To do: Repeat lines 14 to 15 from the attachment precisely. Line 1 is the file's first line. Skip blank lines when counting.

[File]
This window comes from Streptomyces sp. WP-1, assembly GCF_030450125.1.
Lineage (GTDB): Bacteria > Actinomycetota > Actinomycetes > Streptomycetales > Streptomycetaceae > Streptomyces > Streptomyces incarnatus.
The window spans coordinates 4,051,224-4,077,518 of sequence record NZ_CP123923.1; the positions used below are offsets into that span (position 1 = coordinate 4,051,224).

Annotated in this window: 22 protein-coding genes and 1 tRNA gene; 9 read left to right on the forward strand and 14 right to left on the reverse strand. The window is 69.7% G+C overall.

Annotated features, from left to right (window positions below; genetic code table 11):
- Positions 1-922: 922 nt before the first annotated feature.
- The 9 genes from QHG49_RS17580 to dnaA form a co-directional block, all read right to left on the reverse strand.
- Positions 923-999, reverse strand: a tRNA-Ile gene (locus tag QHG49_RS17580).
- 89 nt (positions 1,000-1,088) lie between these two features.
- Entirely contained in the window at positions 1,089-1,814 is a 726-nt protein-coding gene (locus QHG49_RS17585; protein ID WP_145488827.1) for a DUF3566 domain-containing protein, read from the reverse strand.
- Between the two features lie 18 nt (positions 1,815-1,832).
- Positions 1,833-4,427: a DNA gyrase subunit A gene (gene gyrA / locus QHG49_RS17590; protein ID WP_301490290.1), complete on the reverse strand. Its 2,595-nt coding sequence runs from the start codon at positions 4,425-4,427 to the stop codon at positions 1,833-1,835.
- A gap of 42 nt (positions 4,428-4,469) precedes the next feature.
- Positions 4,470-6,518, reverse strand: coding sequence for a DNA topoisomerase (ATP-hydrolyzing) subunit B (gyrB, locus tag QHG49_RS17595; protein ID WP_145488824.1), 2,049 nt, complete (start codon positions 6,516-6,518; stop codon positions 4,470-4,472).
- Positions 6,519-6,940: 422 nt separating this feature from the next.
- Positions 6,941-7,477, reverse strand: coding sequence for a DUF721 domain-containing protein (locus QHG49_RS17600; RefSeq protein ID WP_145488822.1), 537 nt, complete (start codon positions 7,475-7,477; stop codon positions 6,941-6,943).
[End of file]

- Positions 4,470-6,518, reverse strand: coding sequence for a DNA topoisomerase (ATP-hydrolyzing) subunit B (gyrB, locus tag QHG49_RS17595; protein ID WP_145488824.1), 2,049 nt, complete (start codon positions 6,516-6,518; stop codon positions 4,470-4,472).
- Positions 6,519-6,940: 422 nt separating this feature from the next.